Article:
Closing the deal: Advice From Warren Buffett
By Nathan Strum
When you are taking advice, who are you going to take it from? Do you evaluate your sources at all? Many do not stop to think if they are taking advice from someone who has accomplished goals that they personally want to accomplish, or if the person they are taking advice from has no significant credentials. Then why are you listening to the person who can’t lead you towards your dream? With that said, let’s take advice from one of the top dogs in the business world, Warren Buffett.
These tips on how to close the deal are tips that I read from Vivian Giang’s “Warren Buffett’s Four Tips for Closing the Deal,” on American Express.
In Tom Searcy and Henry Devries book, “How To Close A Deal Like Warren Buffett,” they state, “Warren is famous for doing enormous deals with as little information as a few pages of business plans and the standard financials that a company would submit to a bank in order to qualify for a loan.”
According to Giang, Searcy and Devries, here are some of the top ways to follow in Buffett’s footsteps and close your company deals.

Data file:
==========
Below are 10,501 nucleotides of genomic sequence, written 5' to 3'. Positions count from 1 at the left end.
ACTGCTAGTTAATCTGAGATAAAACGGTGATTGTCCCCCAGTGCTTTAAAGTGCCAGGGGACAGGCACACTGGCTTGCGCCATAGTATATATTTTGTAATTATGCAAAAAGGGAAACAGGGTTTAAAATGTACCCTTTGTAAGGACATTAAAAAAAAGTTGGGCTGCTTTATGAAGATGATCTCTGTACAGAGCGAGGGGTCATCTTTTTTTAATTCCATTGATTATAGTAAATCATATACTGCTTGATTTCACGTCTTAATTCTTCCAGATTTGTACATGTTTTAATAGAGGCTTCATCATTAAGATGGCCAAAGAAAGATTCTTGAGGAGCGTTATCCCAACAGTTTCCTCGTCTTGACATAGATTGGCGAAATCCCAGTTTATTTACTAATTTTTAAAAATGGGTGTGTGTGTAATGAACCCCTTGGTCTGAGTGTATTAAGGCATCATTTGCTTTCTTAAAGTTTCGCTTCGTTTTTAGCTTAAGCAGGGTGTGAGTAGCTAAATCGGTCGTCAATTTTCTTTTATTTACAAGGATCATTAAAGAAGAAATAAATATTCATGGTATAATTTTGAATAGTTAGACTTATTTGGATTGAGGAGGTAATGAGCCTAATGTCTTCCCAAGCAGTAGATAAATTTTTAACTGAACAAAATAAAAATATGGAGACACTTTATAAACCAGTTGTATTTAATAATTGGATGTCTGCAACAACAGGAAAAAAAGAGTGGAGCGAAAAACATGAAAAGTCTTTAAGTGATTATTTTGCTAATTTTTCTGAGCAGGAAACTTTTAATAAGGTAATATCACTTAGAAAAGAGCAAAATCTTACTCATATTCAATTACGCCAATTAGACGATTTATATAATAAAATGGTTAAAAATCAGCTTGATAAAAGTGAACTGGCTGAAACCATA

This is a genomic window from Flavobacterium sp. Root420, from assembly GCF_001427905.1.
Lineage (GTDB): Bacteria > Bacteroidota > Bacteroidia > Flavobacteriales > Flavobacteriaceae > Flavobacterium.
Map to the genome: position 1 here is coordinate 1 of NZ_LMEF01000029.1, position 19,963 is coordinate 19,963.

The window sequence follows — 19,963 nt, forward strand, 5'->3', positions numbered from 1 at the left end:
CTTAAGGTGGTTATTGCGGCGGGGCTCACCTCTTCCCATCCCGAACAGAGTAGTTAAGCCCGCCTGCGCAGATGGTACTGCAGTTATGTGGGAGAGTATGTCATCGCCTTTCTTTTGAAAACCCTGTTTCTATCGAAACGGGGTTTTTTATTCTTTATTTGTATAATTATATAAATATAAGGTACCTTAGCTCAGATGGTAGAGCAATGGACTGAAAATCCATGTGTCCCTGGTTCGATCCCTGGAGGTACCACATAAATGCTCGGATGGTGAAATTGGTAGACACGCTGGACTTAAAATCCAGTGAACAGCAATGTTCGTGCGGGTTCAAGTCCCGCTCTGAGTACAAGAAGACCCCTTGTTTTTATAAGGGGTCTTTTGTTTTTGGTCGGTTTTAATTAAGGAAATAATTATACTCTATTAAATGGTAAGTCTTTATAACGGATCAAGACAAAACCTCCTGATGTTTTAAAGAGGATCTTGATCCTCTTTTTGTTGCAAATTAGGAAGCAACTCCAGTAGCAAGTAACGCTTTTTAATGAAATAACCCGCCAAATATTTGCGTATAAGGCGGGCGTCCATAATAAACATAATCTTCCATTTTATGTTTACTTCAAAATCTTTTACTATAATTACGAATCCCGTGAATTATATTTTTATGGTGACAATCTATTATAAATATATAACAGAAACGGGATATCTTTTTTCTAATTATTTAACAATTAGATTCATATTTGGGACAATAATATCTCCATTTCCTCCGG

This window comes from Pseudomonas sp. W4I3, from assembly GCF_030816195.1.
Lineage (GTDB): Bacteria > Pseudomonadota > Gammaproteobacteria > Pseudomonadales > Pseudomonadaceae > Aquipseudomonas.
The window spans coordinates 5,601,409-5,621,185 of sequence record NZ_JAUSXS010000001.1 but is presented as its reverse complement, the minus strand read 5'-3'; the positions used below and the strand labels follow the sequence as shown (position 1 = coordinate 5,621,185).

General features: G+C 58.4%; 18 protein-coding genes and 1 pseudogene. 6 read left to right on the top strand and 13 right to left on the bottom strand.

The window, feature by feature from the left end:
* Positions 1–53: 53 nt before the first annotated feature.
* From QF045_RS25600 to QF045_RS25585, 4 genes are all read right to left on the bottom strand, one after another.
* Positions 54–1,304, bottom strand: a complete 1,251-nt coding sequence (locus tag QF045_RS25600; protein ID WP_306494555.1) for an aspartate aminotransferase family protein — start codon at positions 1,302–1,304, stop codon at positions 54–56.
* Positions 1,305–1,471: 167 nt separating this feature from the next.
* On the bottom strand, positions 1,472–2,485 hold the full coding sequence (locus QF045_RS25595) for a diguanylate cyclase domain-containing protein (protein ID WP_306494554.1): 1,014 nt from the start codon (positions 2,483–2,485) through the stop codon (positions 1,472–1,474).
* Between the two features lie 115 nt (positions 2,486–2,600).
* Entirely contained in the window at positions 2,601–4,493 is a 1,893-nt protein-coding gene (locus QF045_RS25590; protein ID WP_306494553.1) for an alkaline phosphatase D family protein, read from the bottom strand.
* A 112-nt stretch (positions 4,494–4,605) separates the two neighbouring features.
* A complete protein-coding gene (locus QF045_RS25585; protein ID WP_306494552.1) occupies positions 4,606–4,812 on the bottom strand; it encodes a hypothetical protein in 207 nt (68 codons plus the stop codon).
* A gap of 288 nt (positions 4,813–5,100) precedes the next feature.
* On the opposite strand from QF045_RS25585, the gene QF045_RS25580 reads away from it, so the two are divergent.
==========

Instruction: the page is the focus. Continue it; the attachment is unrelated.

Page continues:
Know their financial situation
If you want to understand the benefits of the deal, know how the other person is financially standing. They suggest that it is important to know how that person makes their money and how they spend it. They state, “Start with the understanding of ‘why’ a deal makes sense to your prospect. Once you know your prospect’s biggest problems, you’ll need to find your biggest solution to match.”
Have “The Money Talk”
Although it may be awkward initially to speak to someone you just met about money, there is no need to waste each other’s time. Price cannot be ambiguous because it is not worth investing so much energy into something that eventually is going to waste yours or someone else time.
Know when to negotiate
Giang writes, “You should work out each particular point of a deal one at a time. You shouldn’t try to tackle the entire deal in one meeting. And you should never try to negotiate before understanding the rest of the details. Before you get to this point, don’t try to negotiate, because this basically means you’re trying to ‘reduce the little parts before the shared picture of the whole has been established,’” as written by Searcy and Devries.
When Warren Buffett talks, we should listen.